Note 46: RGVA, f. 33987, op. 3, del. 893, l. 231.  Back.

Note 47: RGAVMF, f. 1529, op. 1, d. 147, l. 60.  Back.

Note 48: RGVA, f. 33987, op. 3, del. 961, ll. 155-156.  Back.

Note 49: Ribalkin, "Voennaia pomoshch'," 84.  Back.

Note 50: RGVA, f. 33987, op. 3, del. 893, l. 231. Of these three shipments, two originated in Leningrad and delivered their cargo to northern Spain; the third sailed from Murmansk to France.  Back.

Note 51: According to Ribalkin ("Voennaia pomoshch'," 85), as early as October 1936 Voroshilov had proposed to Stalin using the northern route exclusively, but the idea was vetoed.  Back.

Note 52: TsAMO, f. 16, op. 3148, del. 5, ll. 24-25; cited in Ribalkin, "Voennaia pomoshch'," 85.  Back.

Note 53: RGVA, f. 33987, op. 3, del. 961, ll. 155-156. Cited in M. V. Novikov, SSSR, Komintern i grazhdanskaia, 49.  Back.

Note 54: RGVA, f. 33987, op. 3, del. 870, l. 237.  Back.

Note 55: France's sealing of its border with Spain, which took place on 13 June 1938, was the result of various factors, including the new Daladier government's desire for rapprochement with Italy, French industrial demand for Spanish pyrites mined in Nationalist-held territory and, perhaps most important, intense British pressure to make non-intervention a reality. For an in-depth discussion of the problem, see Michael Alpert, A New International History of the Spanish Civil War (New York: St. Martin's, 1994), 160-67.  Back.

Note 56: AHN. Diversos. Marcelino Pascua, Leg. 2. Exp. 8.  Back.

Note 57: Pascua to Voroshilov, 21 Oct. 1937. AHN. Diversos. Marcelino Pascua, Leg. 2. Exp. 7-1.  Back.

Note 58: TsAMO, f. 16, op. 3148, del. 5, ll. 24-25. Cited in Ribalkin, "Voennaia pomoshch'," 85.  Back.

Note 59: Ivan Maiskii, Vospominaniia sovetskogo diplomata - 1925-1945 (Moscow: Nauka, 1971), 400.  Back.

Note 60: Maiskii to Voroshilov, 25 Feb. 1938. RGVA, f. 33987, op. 3, del. 1148, l. 55.  Back.

Note 61: AHN. Diversos. Marcelino Pascua, Leg. 2. Exp. 2, 48. The sentiment is repeated in other telegrams to his government. See Leg. 2. Exp. 2, 44.  Back.

Note 62: N. G. Kuznetsov, Na dalekom meridiane (Moscow: Nauka, 1988), 163-64.  Back.

Note 63: Archivo de la Comité Central del Partido Comunista de España (CC PCE), Tesis et Manuscritos, 19/10, no. 17,169. The report appears in RGVA as f. 33987, op. 3, del. 961, ll. 131-175.  Back.

Note 64: Bowers, My Mission to Spain, 314.  Back.

Note 65: Francisco Tarazona, Yo fui piloto de caza rojo (Madrid: Fermín Uriarte, 1968), 40.  Back.

Note 66: For a discussion of the lack of intelligence and security measures available to ships sailing to Spain, see Kuznetsov, Na dalekom meridiane, 124-36.  Back.

Note 67: Kuznetsov, Na dalekom meridiane, 125 and 165.  Back.

Note 68: RGVA, f. 33987, op. 3, del. 961, l. 165; f. 35082, op. 1, del. 18, l. 13.  Back.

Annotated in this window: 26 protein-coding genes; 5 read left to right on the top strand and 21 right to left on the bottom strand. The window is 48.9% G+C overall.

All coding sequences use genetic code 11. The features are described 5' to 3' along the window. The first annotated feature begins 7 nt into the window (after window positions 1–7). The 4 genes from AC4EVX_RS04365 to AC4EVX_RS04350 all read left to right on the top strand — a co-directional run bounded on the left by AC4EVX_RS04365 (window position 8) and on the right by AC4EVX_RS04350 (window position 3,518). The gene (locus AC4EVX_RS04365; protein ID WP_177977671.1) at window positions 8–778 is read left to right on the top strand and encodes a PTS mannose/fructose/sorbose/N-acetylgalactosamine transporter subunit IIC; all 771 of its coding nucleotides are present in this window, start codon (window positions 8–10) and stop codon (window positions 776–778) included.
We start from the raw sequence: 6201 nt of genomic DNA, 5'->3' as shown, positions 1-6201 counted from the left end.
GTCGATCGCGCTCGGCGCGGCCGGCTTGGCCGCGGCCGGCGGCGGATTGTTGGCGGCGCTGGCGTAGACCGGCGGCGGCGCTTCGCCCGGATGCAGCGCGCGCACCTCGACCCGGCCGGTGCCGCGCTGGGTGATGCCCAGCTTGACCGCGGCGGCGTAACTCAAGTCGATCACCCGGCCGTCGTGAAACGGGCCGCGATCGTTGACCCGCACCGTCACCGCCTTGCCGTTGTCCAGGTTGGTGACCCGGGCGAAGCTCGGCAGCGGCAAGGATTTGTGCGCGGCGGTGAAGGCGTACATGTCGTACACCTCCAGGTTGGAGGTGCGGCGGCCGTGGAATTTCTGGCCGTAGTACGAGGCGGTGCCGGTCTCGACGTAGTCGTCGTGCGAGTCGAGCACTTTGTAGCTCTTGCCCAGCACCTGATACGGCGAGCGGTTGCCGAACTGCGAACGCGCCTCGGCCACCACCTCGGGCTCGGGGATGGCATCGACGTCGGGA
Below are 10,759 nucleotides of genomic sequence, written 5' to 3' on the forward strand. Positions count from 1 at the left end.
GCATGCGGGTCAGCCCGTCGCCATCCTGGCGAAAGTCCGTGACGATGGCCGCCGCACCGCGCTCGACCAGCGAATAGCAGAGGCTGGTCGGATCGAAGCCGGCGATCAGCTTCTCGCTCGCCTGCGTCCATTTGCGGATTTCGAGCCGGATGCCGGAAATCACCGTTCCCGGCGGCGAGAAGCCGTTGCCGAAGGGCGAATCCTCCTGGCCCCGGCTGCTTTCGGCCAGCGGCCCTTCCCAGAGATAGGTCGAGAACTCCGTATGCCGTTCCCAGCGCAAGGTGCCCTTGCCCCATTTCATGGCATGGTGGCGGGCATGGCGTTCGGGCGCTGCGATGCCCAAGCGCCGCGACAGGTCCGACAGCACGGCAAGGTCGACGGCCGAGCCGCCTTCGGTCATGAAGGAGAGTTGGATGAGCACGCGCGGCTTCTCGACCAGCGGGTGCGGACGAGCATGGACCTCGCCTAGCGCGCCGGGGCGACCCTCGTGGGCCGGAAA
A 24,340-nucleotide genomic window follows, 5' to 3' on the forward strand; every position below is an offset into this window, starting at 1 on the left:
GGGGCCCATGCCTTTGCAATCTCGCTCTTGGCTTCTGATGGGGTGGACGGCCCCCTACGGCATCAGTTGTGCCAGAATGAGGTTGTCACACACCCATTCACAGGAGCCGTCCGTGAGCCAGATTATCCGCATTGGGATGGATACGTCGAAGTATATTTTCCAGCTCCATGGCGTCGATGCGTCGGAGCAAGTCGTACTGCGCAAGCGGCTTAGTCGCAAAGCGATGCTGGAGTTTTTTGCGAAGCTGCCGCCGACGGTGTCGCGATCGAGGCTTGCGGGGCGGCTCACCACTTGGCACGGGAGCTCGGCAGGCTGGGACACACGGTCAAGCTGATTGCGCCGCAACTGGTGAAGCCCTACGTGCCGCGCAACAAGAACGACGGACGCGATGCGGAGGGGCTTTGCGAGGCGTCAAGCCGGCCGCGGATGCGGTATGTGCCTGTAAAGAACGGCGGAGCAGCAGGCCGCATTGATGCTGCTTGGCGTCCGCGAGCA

Note 69: Pascua to Voroshilov, 1 Sept. 1937. AHN. Diversos. Marcelino Pascua, Leg. 2. Exp. 8.  Back.

Note 70: Voina v Ispanii. Vyp. 15. Deistviia morskogo flota na kommunikatsiiakh, 15. Cited in Ribalkin, Operatsiia "X," 41.  Back.

Note 71: RGVA, f. 33987, op. 3, del. 893, l. 231.  Back.

Note 72: Tolmachaev, "Sovetskii Soiuz i Ispaniia," 88-89.  Back.

Note 73: Ibid.  Back.

Note 74: Ribalkin, "Voennaia pomoshch'," 86.  Back.

Note 75: RGVA, f. 33987, op. 3, del. 961, l. 166.  Back.

Note 76: Kuznetsov, Nakanune, 154-55.  Back.

Note 77: Kuznetsov, Na dalekom meridiane, 125.  Back.

Note 78: Kuznetsov, "Con los marinos," 175.  Back.

Note 79: The Nyon Conference, held in a Swiss town near Geneva, was called by Britain and France to establish rules for the protection of neutral vessels in the Mediterranean from attack by German, Italian, or Nationalist aircraft and naval vessels. The event that precipitated the calling of the conference was the mistaken attack by the Italian torpedo boat Iride on the HMS Havock on 30 August 1937. All states bordering the Mediterranean were invited to the conference, which began on 10 September. The Soviet Union and Germany were also invited to attend. Since the meeting was organized principally to deal with threats from Rome and Berlin, both the Germans and Italians refused to participate. The agreement divided protection of the Mediterranean into eastern and western sections, Malta being the dividing line. The Russians and Italians were charged with patrolling points east, the British and French points west. Details are taken up in Thomas, Spanish Civil War, 741-42, and Brian Sullivan, "Fascist Italy's Military Involvement in the Spanish Civil War," Journal of Military History 59:4 (Oct. 1995): 716.  Back.

Note 80: M. T. Meshcheriakov, "Sovetskii Soiuz i antifashistskaia voina ispanskogo naroda (1936-1939)," Istoriia SSSR 1 (Jan.-Feb.1988): 30.  Back.

Note 81: RGVA, op. 3, del. 870, l. 341.  Back.